Artwork is to the eye what music is to the ear. It is an instantaneous like or dislike.
It can become more intellectually interesting, by degrees, after thoughtful reflection, but it is that first emotion you feel upon viewing or listening that counts. It is not an analytical moment; it isn't an intellectual moment. It is an emotional moment that is arrived at by who you are and what you've made of yourself throughout your life.
It is your subconscious mind reacting, and in your subconscious is the sum total of what you've thought and how you've acted since birth -- and more importantly, who you've become and what you think about yourself and what you know about the world around you.
All of the above brings your context into each new artwork. If you know about World War II and you see a painting of a man in a Nazi uniform giving a loving kiss to his wife, you cannot love the painting because you know that that uniform represents severe oppression and murder and anyone wearing it cannot possibly love himself, and therefore he cannot love his wife. You don't think of these things consciously in that first millisecond of viewing the painting, but your subconscious mind does make that lightning assessment and downgrades the beauty of the painting -- or even repulses you.
If you see two people hunched over in prayer with serene faces and a Christian cross in the background, your subconscious mind knows there cannot be serenity, but instead turmoil and false serenity. You move on.
If you see a man in a hard hat hard at work on a steel beam of a skyscraper with sweat dripping off his nose and a look of contented intensity on his face on a brilliant summer day, you soak it up like life-giving sustenance.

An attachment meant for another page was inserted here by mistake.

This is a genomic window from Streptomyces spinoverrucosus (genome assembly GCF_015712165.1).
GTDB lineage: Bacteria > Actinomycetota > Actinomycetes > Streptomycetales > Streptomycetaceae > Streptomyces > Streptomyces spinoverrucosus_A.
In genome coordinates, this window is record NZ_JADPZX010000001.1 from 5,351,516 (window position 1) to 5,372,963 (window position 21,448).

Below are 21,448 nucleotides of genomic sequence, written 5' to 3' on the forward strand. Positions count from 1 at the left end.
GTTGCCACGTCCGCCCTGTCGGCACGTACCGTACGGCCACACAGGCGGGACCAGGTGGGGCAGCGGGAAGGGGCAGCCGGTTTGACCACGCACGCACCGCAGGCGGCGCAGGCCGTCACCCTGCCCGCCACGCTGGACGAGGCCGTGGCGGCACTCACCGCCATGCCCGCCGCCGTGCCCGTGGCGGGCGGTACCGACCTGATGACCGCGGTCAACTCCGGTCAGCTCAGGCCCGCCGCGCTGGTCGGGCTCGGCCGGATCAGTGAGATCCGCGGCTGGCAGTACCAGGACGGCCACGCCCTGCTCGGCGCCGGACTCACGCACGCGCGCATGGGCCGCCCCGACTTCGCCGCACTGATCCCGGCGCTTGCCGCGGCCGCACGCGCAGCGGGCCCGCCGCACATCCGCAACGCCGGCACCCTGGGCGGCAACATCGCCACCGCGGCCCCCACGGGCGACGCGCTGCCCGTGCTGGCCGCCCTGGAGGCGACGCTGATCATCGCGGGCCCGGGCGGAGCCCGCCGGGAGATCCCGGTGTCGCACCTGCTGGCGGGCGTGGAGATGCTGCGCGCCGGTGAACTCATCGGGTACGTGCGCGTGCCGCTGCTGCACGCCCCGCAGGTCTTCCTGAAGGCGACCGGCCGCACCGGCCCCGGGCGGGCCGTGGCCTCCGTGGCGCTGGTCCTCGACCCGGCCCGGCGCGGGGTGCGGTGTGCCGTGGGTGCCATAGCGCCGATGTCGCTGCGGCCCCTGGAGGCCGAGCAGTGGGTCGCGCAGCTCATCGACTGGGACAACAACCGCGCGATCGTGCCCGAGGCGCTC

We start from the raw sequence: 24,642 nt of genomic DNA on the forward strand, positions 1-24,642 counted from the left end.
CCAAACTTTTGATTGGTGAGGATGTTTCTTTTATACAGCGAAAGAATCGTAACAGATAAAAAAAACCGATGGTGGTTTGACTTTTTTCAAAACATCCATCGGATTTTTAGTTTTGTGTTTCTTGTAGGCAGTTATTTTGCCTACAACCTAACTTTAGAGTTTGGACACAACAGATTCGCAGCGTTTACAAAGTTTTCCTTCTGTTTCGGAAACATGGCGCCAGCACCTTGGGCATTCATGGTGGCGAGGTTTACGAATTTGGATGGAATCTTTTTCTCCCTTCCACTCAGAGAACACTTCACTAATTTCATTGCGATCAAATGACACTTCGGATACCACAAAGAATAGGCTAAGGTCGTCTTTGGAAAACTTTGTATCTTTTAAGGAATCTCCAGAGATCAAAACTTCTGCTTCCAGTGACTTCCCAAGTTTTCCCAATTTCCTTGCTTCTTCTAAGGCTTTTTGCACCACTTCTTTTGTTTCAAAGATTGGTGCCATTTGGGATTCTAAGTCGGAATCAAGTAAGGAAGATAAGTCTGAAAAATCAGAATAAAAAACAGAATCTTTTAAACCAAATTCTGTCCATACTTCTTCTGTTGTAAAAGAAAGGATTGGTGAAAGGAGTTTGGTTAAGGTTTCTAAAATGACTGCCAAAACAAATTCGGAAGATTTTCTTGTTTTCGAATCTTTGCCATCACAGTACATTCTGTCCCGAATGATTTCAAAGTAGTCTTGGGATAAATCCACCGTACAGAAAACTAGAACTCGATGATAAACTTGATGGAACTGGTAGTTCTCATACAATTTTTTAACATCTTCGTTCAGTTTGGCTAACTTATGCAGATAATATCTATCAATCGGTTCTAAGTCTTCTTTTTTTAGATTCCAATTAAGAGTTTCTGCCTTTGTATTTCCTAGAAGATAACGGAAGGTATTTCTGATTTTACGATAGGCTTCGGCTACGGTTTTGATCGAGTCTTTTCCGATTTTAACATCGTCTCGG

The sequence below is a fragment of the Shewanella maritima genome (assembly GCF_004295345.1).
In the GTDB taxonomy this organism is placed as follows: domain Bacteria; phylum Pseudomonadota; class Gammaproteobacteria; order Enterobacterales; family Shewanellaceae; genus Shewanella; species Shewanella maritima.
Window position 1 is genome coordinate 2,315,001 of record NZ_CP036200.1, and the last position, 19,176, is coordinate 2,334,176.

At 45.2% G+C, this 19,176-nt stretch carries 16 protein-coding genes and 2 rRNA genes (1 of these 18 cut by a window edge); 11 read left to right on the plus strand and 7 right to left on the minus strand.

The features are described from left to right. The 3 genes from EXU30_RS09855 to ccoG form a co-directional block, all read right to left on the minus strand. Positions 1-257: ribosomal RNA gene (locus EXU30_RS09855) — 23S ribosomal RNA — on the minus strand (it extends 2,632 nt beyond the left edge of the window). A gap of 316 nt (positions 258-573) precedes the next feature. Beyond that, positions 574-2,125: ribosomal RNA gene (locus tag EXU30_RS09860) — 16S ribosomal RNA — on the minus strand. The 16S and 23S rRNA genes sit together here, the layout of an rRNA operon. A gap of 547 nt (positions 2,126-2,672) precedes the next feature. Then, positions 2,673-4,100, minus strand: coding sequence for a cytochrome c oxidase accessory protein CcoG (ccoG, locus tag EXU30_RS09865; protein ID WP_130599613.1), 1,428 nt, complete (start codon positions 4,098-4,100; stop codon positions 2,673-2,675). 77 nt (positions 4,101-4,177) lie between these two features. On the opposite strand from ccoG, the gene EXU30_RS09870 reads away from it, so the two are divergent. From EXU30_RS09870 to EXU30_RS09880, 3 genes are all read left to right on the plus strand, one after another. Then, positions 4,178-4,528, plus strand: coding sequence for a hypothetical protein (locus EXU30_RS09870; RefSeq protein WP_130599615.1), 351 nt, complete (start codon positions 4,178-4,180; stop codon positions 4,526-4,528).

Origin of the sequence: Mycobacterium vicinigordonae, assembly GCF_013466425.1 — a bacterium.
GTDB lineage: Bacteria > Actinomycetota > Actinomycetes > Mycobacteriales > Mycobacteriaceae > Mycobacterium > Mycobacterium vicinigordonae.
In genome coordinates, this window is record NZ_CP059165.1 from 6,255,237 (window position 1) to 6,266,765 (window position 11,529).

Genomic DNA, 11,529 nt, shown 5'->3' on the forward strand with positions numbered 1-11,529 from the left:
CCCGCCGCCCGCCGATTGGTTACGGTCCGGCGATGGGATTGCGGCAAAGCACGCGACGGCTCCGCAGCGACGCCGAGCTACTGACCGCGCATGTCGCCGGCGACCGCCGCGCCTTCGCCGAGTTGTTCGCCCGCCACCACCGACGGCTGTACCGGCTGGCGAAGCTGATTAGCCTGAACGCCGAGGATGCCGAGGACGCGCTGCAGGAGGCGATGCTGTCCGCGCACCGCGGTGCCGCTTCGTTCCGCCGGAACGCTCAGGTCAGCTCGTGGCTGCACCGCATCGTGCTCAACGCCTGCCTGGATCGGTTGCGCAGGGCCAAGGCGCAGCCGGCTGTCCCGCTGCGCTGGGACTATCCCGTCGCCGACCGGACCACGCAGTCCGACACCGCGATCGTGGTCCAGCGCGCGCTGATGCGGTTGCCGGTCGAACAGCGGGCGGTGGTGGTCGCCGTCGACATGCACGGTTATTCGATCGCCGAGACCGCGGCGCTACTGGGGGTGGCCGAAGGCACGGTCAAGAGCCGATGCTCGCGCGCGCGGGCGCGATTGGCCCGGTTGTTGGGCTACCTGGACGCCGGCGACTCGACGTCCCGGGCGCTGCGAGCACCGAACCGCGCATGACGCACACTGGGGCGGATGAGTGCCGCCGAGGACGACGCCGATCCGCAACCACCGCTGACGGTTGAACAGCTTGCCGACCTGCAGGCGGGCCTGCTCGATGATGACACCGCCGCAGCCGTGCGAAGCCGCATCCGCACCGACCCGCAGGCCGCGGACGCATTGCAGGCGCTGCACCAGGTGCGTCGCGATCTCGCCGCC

The mind can sum up true happiness in artwork so quickly and astoundingly that it may take you minutes or hours to figure out what it was that astounded or repulsed your mind. One painting that an art historian showed me and a group of enthusiasts at an Atlanta museum earlier this year didn't sit well with me, even though the man in the artwork appeared to be doing some sort of masterful drafting or something while standing up.
Around the man were his children, a messy floor, and his wife in the corner of the painting watching him. I realized that the wife had an angry look on her face, as if distanced from her husband emotionally and angry at him for something. The clutter affected me like all clutter does. The lighting suggested a bit of somber.
I realized that the man may have found his true calling in his work but that he was not handling the rest of his life well and could not be completely happy. My subconscious mind picked up on all of this instantly. When I realized this, I shook my head in astonishment of the human mind.
Art should make us happy. There is no truly great artwork that does not do so.
There are four main areas that our subconscious mind evaluates in artwork (I'll talk about them in more detail in a later post): Those areas are: content (objects, people, etc.), theme (happy or sad), quality (masterful or something less in painting skill), lighting (effervescent or less).
The art historian I refer to above, an Objectivist, has written a book recently on this subject, and he says that you must "suspend disbelief" when you approach artwork.
No, you must suspend nothing. You must simply look and be yourself. Your subconscious mind will do the rest. You need not delve into history or ruminate upon the content or learn what the artist intended.
You simply look -- and then enjoy or move on.